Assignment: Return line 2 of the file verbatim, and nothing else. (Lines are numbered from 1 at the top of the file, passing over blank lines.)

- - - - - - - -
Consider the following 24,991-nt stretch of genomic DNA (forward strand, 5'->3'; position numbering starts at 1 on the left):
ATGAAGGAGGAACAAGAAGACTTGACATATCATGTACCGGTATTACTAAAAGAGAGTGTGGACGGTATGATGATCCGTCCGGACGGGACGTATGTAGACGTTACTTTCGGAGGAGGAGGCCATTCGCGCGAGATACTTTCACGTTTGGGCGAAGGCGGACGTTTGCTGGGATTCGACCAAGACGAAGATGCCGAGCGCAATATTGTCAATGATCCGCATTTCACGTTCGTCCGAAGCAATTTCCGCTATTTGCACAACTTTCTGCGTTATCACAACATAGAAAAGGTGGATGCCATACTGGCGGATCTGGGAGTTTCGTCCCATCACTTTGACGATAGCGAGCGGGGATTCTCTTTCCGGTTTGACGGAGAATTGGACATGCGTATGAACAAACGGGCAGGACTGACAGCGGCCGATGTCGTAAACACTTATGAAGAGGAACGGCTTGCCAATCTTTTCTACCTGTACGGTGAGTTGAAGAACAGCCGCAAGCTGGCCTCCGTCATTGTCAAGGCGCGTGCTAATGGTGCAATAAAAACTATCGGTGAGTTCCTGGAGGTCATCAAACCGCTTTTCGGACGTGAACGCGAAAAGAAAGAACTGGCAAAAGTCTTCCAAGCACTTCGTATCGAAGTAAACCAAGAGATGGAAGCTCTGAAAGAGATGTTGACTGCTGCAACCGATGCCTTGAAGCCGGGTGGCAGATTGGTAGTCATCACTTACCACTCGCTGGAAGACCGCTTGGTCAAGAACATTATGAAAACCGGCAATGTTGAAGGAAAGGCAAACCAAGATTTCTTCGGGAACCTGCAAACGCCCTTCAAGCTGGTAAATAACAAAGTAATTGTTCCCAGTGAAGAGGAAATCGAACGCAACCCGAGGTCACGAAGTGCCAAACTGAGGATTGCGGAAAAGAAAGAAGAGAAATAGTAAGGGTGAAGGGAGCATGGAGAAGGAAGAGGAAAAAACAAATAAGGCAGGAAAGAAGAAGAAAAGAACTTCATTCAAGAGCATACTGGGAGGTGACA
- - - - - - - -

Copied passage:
ATGAAGGAGGAACAAGAAGACTTGACATATCATGTACCGGTATTACTAAAAGAGAGTGTGGACGGTATGATGATCCGTCCGGACGGGACGTATGTAGACGTTACTTTCGGAGGAGGAGGCCATTCGCGCGAGATACTTTCACGTTTGGGCGAAGGCGGACGTTTGCTGGGATTCGACCAAGACGAAGATGCCGAGCGCAATATTGTCAATGATCCGCATTTCACGTTCGTCCGAAGCAATTTCCGCTATTTGCACAACTTTCTGCGTTATCACAACATAGAAAAGGTGGATGCCATACTGGCGGATCTGGGAGTTTCGTCCCATCACTTTGACGATAGCGAGCGGGGATTCTCTTTCCGGTTTGACGGAGAATTGGACATGCGTATGAACAAACGGGCAGGACTGACAGCGGCCGATGTCGTAAACACTTATGAAGAGGAACGGCTTGCCAATCTTTTCTACCTGTACGGTGAGTTGAAGAACAGCCGCAAGCTGGCCTCCGTCATTGTCAAGGCGCGTGCTAATGGTGCAATAAAAACTATCGGTGAGTTCCTGGAGGTCATCAAACCGCTTTTCGGACGTGAACGCGAAAAGAAAGAACTGGCAAAAGTCTTCCAAGCACTTCGTATCGAAGTAAACCAAGAGATGGAAGCTCTGAAAGAGATGTTGACTGCTGCAACCGATGCCTTGAAGCCGGGTGGCAGATTGGTAGTCATCACTTACCACTCGCTGGAAGACCGCTTGGTCAAGAACATTATGAAAACCGGCAATGTTGAAGGAAAGGCAAACCAAGATTTCTTCGGGAACCTGCAAACGCCCTTCAAGCTGGTAAATAACAAAGTAATTGTTCCCAGTGAAGAGGAAATCGAACGCAACCCGAGGTCACGAAGTGCCAAACTGAGGATTGCGGAAAAGAAAGAAGAGAAATAGTAAGGGTGAAGGGAGCATGGAGAAGGAAGAGGAAAAAACAAATAAGGCAGGAAAGAAGAAGAAAAGAACTTCATTCAAGAGCATACTGGGAGGTGACA